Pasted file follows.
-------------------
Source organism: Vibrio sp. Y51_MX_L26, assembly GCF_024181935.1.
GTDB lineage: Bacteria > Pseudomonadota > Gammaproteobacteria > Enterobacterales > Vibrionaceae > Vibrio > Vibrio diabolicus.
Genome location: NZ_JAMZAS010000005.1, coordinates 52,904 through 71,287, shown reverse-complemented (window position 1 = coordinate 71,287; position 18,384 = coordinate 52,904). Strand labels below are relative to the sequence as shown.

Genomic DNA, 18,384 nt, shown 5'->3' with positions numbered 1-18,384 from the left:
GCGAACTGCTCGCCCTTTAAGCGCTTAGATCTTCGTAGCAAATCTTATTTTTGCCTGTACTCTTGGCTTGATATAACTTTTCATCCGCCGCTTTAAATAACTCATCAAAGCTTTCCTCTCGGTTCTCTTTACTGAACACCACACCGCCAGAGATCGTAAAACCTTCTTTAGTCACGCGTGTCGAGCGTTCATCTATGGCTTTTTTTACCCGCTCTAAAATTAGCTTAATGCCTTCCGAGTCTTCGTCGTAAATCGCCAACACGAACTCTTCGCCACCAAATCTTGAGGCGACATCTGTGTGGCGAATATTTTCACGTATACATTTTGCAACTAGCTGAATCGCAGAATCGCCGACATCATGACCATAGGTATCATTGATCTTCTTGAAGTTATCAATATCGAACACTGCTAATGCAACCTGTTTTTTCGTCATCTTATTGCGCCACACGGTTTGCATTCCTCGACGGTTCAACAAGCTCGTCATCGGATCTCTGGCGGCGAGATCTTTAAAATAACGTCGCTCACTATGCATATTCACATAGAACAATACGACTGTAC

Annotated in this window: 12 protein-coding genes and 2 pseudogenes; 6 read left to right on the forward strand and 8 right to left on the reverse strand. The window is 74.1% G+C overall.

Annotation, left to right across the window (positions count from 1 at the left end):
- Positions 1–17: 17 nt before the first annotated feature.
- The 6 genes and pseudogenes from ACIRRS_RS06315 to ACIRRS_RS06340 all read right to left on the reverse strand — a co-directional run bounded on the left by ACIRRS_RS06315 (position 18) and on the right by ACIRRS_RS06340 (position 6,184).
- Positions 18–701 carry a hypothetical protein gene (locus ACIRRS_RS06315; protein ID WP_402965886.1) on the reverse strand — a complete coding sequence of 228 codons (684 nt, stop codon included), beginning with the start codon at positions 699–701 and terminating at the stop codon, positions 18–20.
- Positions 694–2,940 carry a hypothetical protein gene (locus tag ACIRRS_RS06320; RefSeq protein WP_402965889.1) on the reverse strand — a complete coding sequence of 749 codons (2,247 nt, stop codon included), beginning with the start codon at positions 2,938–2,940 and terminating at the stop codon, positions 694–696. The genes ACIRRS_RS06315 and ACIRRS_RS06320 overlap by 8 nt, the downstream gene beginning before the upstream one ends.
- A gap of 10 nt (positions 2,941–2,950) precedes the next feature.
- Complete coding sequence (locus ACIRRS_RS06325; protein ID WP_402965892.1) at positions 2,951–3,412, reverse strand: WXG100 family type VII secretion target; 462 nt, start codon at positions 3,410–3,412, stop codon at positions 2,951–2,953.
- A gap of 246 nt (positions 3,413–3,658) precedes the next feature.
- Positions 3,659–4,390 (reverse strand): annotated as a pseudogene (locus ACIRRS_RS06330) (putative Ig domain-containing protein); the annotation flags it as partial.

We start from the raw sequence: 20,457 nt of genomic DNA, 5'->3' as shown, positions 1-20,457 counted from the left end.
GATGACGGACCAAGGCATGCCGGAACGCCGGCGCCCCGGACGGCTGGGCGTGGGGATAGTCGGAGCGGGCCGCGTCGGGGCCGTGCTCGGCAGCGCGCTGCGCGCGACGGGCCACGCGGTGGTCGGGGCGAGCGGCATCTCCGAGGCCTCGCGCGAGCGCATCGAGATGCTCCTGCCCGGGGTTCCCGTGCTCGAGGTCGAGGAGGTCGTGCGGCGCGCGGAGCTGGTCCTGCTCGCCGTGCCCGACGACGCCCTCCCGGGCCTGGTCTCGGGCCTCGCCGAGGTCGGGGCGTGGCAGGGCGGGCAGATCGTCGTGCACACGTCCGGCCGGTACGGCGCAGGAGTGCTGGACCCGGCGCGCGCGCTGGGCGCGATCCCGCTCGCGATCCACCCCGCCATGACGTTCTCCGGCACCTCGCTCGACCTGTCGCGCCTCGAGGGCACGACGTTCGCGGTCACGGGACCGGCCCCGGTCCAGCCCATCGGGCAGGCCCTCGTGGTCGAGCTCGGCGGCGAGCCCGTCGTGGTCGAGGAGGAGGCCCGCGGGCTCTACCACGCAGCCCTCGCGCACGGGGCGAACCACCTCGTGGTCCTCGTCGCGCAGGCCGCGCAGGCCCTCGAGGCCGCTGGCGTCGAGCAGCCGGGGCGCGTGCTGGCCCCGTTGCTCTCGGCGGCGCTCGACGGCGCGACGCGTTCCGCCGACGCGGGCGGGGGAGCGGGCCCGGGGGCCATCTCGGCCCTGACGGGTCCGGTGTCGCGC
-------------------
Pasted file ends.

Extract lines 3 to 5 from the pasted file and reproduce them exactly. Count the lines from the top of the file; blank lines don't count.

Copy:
Genome location: NZ_JAMZAS010000005.1, coordinates 52,904 through 71,287, shown reverse-complemented (window position 1 = coordinate 71,287; position 18,384 = coordinate 52,904). Strand labels below are relative to the sequence as shown.

Genomic DNA, 18,384 nt, shown 5'->3' with positions numbered 1-18,384 from the left:
GCGAACTGCTCGCCCTTTAAGCGCTTAGATCTTCGTAGCAAATCTTATTTTTGCCTGTACTCTTGGCTTGATATAACTTTTCATCCGCCGCTTTAAATAACTCATCAAAGCTTTCCTCTCGGTTCTCTTTACTGAACACCACACCGCCAGAGATCGTAAAACCTTCTTTAGTCACGCGTGTCGAGCGTTCATCTATGGCTTTTTTTACCCGCTCTAAAATTAGCTTAATGCCTTCCGAGTCTTCGTCGTAAATCGCCAACACGAACTCTTCGCCACCAAATCTTGAGGCGACATCTGTGTGGCGAATATTTTCACGTATACATTTTGCAACTAGCTGAATCGCAGAATCGCCGACATCATGACCATAGGTATCATTGATCTTCTTGAAGTTATCAATATCGAACACTGCTAATGCAACCTGTTTTTTCGTCATCTTATTGCGCCACACGGTTTGCATTCCTCGACGGTTCAACAAGCTCGTCATCGGATCTCTGGCGGCGAGATCTTTAAAATAACGTCGCTCACTATGCATATTCACATAGAACAATACGACTGTAC